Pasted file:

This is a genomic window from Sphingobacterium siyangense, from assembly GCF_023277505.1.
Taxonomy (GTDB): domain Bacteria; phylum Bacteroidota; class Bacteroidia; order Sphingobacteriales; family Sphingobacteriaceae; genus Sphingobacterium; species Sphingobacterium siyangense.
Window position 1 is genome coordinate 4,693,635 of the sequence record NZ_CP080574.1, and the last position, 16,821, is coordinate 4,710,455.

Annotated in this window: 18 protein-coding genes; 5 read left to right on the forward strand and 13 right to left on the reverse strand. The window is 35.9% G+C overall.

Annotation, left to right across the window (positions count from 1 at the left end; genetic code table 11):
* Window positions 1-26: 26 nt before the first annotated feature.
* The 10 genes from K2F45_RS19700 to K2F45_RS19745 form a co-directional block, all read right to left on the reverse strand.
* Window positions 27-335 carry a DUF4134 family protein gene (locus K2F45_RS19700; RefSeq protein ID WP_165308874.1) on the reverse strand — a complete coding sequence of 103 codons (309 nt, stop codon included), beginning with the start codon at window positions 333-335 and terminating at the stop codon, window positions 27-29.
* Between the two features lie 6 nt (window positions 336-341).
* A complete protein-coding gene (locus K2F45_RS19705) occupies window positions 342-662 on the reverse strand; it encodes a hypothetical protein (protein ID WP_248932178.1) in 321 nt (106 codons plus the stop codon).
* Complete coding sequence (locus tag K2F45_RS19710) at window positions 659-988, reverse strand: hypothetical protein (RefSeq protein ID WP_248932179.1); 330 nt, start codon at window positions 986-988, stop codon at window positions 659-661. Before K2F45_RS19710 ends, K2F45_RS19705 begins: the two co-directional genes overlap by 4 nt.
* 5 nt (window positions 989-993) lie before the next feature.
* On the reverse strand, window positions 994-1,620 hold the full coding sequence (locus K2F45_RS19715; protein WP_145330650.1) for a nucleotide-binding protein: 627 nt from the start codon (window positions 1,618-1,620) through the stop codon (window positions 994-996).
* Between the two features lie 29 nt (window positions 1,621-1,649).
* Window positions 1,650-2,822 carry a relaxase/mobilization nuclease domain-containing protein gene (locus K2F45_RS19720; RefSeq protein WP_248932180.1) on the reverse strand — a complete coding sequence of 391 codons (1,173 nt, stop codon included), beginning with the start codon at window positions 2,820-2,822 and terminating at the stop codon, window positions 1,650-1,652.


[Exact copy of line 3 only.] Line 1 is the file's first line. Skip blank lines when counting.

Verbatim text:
Window position 1 is genome coordinate 4,693,635 of the sequence record NZ_CP080574.1, and the last position, 16,821, is coordinate 4,710,455.